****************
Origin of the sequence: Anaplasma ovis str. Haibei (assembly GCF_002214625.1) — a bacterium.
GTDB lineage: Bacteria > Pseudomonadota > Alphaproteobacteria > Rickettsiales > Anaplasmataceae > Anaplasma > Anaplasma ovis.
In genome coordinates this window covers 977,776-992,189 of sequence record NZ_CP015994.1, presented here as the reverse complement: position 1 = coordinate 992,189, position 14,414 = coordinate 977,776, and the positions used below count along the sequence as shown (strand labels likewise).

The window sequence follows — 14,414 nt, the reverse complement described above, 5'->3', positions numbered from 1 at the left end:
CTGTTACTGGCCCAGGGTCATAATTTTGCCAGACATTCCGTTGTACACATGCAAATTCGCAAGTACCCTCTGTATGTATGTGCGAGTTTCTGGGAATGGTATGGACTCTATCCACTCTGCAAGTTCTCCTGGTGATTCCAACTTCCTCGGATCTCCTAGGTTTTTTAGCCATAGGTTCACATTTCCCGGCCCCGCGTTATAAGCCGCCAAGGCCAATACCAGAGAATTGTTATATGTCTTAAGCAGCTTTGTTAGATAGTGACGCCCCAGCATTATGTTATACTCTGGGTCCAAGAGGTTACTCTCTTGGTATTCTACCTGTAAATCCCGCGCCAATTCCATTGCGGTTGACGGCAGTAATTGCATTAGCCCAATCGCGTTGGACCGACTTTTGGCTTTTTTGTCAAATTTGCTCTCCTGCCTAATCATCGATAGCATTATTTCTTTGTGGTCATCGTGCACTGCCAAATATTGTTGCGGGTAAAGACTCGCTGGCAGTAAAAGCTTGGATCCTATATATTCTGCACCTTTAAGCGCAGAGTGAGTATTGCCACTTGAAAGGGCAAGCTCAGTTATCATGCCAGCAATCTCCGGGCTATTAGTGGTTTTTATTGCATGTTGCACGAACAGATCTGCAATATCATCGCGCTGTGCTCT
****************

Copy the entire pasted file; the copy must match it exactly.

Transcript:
Origin of the sequence: Anaplasma ovis str. Haibei (assembly GCF_002214625.1) — a bacterium.
GTDB lineage: Bacteria > Pseudomonadota > Alphaproteobacteria > Rickettsiales > Anaplasmataceae > Anaplasma > Anaplasma ovis.
In genome coordinates this window covers 977,776-992,189 of sequence record NZ_CP015994.1, presented here as the reverse complement: position 1 = coordinate 992,189, position 14,414 = coordinate 977,776, and the positions used below count along the sequence as shown (strand labels likewise).

The window sequence follows — 14,414 nt, the reverse complement described above, 5'->3', positions numbered from 1 at the left end:
CTGTTACTGGCCCAGGGTCATAATTTTGCCAGACATTCCGTTGTACACATGCAAATTCGCAAGTACCCTCTGTATGTATGTGCGAGTTTCTGGGAATGGTATGGACTCTATCCACTCTGCAAGTTCTCCTGGTGATTCCAACTTCCTCGGATCTCCTAGGTTTTTTAGCCATAGGTTCACATTTCCCGGCCCCGCGTTATAAGCCGCCAAGGCCAATACCAGAGAATTGTTATATGTCTTAAGCAGCTTTGTTAGATAGTGACGCCCCAGCATTATGTTATACTCTGGGTCCAAGAGGTTACTCTCTTGGTATTCTACCTGTAAATCCCGCGCCAATTCCATTGCGGTTGACGGCAGTAATTGCATTAGCCCAATCGCGTTGGACCGACTTTTGGCTTTTTTGTCAAATTTGCTCTCCTGCCTAATCATCGATAGCATTATTTCTTTGTGGTCATCGTGCACTGCCAAATATTGTTGCGGGTAAAGACTCGCTGGCAGTAAAAGCTTGGATCCTATATATTCTGCACCTTTAAGCGCAGAGTGAGTATTGCCACTTGAAAGGGCAAGCTCAGTTATCATGCCAGCAATCTCCGGGCTATTAGTGGTTTTTATTGCATGTTGCACGAACAGATCTGCAATATCATCGCGCTGTGCTCT